I had this post pretty much good to go last week, but since then a lot has changed so I’ve had to rewrite the whole thing. But I’ve included new images and a few bottling tips. One thing I really love about homebrew is bottling in the most random selection of bottles. It’s really cool when you see a shelf with loads of different bottles, it’s something different and saves trips to the bottle bank.
I’ve recently been playing around with the Coopers Mexican Cerveza kit. After the primary fermentation I took a few samples, if Tesco did value beer that would have been it (maybe they do? I don’t know). However after a week in a secondary bin, the change is shocking! I’d say in another week or two I’ll have a batch of beer that would give the likes of Corona a run for it’s money! I’ve done the maths and it’s working out at just under €20 for 22L of amazing Mexican style beer. Which averages at around 45c per 500ml bottle or 30c per 330ml bottle.
Bottling Homebrew – The Basics
I usually transfer my brew into a secondary bin a few days before bottling. It helps it clear up a bit and also takes it off that nasty bed of sediment that builds up during primary fermentation. My secondary happens to have a really handy tap on it, and when I bought it came with a dead handy Bottle Filling Stick (horrible name for a product I know!) which makes bottling such a breeze.
It has a valve at the bottom that opens when inserted into a bottle allowing you to fill from the bottom for minimum air contact.
Sterilising bottles is really important. I first started using WVP, which by the way does an amazing job when left overnight in a teapot! No stains what so ever left. However it has a fairly long contact time (3 hours) and when you’re as impatient as me, it’s not a match made in heaven. For this batch I ended up using a product called Chemipro OXI, it’s got a contact time of 2 – 5 minutes and it doesn’t need to be rinsed off. Which saves around 15 – 20 minutes. You’ll also need to sterilise the bottle caps, as they’ll also come in contact with the beer at some stage.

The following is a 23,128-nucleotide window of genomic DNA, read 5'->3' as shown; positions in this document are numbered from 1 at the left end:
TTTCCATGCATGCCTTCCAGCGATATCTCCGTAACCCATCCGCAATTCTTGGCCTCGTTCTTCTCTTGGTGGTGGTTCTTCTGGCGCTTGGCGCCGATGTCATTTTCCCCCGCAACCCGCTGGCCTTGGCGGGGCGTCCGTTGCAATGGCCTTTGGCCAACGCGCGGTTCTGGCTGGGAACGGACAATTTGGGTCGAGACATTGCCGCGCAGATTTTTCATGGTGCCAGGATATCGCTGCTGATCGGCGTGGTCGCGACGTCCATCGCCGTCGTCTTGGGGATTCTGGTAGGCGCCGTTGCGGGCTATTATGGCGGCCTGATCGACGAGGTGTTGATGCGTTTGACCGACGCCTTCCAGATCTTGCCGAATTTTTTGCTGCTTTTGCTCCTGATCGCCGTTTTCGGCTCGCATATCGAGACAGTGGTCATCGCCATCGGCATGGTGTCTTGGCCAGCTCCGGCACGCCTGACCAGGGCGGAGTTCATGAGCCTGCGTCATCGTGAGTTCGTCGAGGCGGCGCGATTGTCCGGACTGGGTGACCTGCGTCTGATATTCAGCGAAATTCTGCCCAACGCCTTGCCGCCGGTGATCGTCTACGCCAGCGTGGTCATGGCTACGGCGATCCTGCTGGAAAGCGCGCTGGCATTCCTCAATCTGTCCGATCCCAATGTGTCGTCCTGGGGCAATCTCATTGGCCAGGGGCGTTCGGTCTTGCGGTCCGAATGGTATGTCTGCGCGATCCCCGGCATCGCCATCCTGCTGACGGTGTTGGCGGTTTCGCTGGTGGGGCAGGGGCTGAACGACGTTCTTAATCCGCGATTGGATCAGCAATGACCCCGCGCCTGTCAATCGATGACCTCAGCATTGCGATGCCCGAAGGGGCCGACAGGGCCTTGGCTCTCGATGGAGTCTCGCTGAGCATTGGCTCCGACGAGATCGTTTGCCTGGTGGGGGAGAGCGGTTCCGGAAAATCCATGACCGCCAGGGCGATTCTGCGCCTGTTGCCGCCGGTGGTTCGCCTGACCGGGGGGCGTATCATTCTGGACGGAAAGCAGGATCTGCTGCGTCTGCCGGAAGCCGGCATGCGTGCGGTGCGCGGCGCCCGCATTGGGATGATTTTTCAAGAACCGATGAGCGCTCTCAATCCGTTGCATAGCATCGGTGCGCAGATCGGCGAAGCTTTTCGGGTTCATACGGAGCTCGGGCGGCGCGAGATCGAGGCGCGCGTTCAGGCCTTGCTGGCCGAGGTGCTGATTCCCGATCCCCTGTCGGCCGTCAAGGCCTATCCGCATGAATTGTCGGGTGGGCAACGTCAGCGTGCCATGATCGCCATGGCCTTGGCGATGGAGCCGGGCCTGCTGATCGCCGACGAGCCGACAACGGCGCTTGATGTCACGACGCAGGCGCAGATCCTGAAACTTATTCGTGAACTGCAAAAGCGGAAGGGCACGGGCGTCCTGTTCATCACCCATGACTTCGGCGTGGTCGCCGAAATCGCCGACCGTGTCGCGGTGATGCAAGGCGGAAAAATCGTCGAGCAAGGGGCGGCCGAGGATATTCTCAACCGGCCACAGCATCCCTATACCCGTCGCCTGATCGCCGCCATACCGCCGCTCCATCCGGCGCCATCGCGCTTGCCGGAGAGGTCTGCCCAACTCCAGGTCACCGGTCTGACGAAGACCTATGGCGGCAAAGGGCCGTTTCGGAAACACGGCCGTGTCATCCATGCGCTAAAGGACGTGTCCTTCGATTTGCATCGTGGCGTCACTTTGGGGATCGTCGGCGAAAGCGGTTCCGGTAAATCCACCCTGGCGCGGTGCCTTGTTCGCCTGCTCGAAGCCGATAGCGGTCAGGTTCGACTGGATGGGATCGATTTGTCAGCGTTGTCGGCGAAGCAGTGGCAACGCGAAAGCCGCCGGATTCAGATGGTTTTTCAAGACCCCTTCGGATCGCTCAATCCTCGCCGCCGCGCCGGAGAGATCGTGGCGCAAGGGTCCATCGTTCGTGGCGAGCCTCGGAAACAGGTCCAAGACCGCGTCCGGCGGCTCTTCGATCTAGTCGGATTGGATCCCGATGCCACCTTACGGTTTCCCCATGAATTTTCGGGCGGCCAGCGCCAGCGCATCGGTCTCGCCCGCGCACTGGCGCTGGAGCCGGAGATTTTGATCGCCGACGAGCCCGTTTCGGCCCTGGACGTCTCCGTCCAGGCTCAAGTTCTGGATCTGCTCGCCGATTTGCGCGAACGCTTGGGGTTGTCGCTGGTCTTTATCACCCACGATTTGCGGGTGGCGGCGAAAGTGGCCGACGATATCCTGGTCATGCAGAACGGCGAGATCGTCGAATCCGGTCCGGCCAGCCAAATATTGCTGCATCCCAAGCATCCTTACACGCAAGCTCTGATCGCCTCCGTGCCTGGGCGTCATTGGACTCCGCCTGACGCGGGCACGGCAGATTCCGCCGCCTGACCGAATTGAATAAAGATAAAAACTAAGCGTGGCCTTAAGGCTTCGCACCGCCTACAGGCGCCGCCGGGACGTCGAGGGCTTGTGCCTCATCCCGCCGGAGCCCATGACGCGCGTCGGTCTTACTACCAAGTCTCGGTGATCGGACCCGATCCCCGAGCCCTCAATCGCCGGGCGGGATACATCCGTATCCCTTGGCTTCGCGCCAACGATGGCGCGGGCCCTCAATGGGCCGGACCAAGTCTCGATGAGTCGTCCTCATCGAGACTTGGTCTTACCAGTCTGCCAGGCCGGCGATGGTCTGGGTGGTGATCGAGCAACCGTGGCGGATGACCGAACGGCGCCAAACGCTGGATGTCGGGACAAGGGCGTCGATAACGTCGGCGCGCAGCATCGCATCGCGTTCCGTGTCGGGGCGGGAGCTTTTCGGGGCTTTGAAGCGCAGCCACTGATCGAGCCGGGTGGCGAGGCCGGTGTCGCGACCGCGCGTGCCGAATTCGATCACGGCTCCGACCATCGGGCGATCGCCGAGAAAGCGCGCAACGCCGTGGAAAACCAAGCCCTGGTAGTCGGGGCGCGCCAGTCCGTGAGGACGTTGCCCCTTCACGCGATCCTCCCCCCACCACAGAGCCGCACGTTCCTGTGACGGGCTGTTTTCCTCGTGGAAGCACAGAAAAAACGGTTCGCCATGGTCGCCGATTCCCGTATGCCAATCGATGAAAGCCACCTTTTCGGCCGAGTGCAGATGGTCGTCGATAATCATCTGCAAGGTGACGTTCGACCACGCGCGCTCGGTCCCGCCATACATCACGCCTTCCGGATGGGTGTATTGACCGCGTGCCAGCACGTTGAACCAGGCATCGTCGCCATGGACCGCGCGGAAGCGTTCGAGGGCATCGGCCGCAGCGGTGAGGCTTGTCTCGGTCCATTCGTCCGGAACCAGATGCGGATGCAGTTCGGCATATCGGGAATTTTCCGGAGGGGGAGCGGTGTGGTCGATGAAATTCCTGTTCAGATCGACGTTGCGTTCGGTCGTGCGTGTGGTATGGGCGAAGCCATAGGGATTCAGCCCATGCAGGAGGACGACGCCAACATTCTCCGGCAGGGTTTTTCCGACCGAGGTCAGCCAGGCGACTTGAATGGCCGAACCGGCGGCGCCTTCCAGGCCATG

As you can see the beer has gone really really cloudy and there is icky sediment at the bottom. This is why you shouldn’t disturb your beer when you’re filling bottles. When you get to the end it can’t be avoided, but should be done carefully. I actually left what you see in the image in the bin as I didn’t really fancy having all that sediment in one or two bottles. The other 40+ bottles however I was shocked to see had really cleared up.
Which means I can store them sideways without having to worry about disturbing any sediment on the bottom of the bottle. Turns out the secondary fermentation creates sediment, so they can’t be stored on their sides or shook! My bad.
Finally, I used these little beauties for this brew. Rather than messing around with sugar, you can drop one of these in each bottle instead. It’s basically a compressed sugar tablet, which dissolves in the bottle and carbonates the beer. Use 1 for bottles up to 500ml or two for 750ml bottles.